EGU General Assembly 2021
© Author(s) 2021. This work is distributed under
the Creative Commons Attribution 4.0 License.

The effect of filter cake deposition on the hydraulic conductivity of boreholes

Rein Nijhof1, Jan van Lopik1, and Martin Bloemendal1,2
Rein Nijhof et al.
  • 1KWR Water Research Institute, Nieuwegein, Netherlands
  • 2Delft University of Technology, Delft, Netherlands

Efficient construction and operation of borehole heat exchangers (BHEs) are essential in its contribution to the energy transition. In practice, implementation of BHE at larger scale requires low construction costs and high production rates. This requires small diameter drillings to reduce drilling and backfilling material costs, in which achieving a proper backfilling is a challenge. At present, there is an urgent need to improve the available techniques with more effectively and efficiently backfill methods for BHEs. In current Dutch practice, sealing (to prevent short-circuit flow between penetrated aquifers) is achieved by using either clay or grouts as backfilling materials, both have their pro’s and con’s. In optimisation of applying backfilling materials and methods, the filter cake, formed during the drilling procedure, also has a sealing capacity and is overlooked in addressing the sealing of the borehole.


In this study the effect of filter cake formation on sealing capacity in unconsolidated sediments is quantified. Filter cake formation in unconsolidated porous formations (aquifers) is a complex process, which is affected by pressure differences between the borehole and the aquifer, aquifer characteristics (e.g. grain size distribution, porosity and permeability) and drilling mud/fluid properties.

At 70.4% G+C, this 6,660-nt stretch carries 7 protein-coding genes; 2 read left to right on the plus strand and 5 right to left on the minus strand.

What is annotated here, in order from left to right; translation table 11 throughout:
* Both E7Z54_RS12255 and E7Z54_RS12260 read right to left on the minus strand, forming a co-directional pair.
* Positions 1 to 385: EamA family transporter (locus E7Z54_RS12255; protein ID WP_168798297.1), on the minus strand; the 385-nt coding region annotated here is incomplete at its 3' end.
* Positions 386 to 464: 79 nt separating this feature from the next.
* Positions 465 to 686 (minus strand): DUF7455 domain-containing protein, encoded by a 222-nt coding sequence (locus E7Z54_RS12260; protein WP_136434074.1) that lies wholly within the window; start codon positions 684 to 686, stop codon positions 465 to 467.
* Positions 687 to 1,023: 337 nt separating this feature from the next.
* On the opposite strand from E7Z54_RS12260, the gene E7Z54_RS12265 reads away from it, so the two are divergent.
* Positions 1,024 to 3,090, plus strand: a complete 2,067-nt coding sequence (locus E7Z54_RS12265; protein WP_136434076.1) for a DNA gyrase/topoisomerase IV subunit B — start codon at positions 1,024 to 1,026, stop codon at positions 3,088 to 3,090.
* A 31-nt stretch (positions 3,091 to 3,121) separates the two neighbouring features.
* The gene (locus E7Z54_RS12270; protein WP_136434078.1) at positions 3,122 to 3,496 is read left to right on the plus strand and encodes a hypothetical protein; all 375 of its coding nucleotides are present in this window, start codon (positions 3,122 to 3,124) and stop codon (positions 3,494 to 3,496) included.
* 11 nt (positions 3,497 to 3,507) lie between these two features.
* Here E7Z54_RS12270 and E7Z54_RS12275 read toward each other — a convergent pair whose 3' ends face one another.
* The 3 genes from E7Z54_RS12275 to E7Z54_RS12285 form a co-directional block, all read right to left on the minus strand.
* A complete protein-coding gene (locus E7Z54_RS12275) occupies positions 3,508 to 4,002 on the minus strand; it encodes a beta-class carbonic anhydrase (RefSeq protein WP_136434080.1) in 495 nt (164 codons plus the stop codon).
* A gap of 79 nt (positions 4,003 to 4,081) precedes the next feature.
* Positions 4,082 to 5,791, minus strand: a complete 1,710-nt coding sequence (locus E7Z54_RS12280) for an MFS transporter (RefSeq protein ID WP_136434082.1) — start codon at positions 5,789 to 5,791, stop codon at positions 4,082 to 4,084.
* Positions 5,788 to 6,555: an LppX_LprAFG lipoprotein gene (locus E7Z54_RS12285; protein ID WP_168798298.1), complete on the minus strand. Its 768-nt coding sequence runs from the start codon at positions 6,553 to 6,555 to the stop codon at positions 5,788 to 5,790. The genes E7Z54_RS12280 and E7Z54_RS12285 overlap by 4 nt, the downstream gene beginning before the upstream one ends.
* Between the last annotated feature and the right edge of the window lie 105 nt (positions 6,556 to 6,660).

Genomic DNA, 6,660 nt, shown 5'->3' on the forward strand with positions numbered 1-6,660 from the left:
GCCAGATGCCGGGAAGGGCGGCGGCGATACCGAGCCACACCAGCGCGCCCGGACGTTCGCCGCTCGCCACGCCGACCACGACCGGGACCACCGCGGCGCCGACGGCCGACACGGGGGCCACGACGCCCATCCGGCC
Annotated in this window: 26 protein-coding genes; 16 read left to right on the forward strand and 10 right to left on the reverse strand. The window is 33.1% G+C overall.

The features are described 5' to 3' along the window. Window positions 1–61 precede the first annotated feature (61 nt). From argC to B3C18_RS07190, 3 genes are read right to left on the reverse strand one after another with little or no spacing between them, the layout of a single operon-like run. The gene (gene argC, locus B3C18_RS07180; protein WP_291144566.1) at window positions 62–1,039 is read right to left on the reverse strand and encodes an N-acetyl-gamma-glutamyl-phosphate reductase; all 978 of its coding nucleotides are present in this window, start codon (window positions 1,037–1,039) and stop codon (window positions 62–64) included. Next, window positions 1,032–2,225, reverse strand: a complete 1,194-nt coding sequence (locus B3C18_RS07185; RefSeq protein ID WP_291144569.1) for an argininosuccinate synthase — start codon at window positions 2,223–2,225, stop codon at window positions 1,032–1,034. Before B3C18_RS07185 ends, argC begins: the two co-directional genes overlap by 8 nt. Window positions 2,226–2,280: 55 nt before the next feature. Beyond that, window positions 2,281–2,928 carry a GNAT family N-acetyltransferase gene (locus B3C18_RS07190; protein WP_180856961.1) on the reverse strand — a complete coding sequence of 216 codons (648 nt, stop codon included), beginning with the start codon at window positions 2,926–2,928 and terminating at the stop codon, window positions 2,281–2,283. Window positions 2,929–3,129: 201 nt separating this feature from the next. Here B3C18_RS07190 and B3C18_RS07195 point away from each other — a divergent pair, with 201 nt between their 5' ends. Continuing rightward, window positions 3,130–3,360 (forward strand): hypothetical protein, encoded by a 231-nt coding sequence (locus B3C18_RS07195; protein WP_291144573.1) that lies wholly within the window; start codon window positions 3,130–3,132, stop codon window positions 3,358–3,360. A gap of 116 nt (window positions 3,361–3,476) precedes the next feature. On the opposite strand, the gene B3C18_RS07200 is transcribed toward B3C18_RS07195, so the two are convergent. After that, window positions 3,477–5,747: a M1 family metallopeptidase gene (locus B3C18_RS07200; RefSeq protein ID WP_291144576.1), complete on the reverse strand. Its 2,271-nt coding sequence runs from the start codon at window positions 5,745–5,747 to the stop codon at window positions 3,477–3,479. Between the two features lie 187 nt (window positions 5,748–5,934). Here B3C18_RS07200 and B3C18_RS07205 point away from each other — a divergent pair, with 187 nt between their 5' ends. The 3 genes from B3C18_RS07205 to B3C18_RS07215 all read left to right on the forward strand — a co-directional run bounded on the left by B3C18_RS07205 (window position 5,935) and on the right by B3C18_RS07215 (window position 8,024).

A laboratory configuration is designed to stimulate different scenarios during the construction of a BHE. Consequently, the effectiveness, in terms of hydraulic conductivity, of the formed filter cake is determined by falling head tests.

Uniform aquifers with the smallest grain size tested (D50 = 0.22 mm) show a two order of magnitude reduction in hydraulic conductivity, as a direct result of filter cake formation. In contrast, filter cake formation is absent in uniform more coarse sands (D50 ≥ 0.65 mm). This demonstrates that filter cake deposition is highly variable with the grain size of the aquifer penetrated. Moreover, the experiments performed indicate that the deposition of a filter cake is not limited by additive concentrations in the drilling fluid or the duration of drilling fluid exposure to the formation.

This preliminary study creates the foundation for further research, since the experiments demonstrate the potential of filter cakes to significantly contribute to the sealing capacity within a borehole.

How to cite: Nijhof, R., van Lopik, J., and Bloemendal, M.: The effect of filter cake deposition on the hydraulic conductivity of boreholes, EGU General Assembly 2021, online, 19–30 Apr 2021, EGU21-5456,, 2021.


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